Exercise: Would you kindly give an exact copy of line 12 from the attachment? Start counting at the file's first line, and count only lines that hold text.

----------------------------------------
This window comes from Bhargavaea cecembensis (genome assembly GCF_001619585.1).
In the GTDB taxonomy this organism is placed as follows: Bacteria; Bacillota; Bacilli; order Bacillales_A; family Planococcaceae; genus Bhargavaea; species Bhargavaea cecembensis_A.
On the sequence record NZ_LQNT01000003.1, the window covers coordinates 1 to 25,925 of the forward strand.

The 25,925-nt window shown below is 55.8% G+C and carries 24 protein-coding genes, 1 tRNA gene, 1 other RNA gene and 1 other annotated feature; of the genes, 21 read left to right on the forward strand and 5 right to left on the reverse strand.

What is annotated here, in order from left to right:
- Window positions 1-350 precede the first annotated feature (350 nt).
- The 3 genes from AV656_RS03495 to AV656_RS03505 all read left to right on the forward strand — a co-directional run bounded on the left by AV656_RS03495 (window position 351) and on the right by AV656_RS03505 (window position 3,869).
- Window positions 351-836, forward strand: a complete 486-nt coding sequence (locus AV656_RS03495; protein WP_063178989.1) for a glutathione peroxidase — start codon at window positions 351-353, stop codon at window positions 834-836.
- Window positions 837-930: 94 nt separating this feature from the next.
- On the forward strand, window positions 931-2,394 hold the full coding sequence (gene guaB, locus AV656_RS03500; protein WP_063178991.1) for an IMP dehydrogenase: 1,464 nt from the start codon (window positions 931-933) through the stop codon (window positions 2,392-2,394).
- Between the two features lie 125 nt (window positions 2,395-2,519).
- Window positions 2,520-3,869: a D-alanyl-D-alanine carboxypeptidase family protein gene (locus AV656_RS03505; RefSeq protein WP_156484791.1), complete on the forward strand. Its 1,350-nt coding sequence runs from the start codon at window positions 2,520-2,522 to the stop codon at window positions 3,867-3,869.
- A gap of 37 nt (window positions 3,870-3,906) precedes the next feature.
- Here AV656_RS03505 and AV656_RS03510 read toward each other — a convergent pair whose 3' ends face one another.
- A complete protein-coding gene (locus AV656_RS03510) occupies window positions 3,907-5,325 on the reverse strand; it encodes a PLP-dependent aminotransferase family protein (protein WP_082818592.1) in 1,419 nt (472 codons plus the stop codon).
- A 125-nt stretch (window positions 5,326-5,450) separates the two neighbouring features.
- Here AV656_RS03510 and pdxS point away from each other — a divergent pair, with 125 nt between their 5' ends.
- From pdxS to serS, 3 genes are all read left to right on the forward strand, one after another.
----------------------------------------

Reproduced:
- Window positions 2,520-3,869: a D-alanyl-D-alanine carboxypeptidase family protein gene (locus AV656_RS03505; RefSeq protein WP_156484791.1), complete on the forward strand. Its 1,350-nt coding sequence runs from the start codon at window positions 2,520-2,522 to the stop codon at window positions 3,867-3,869.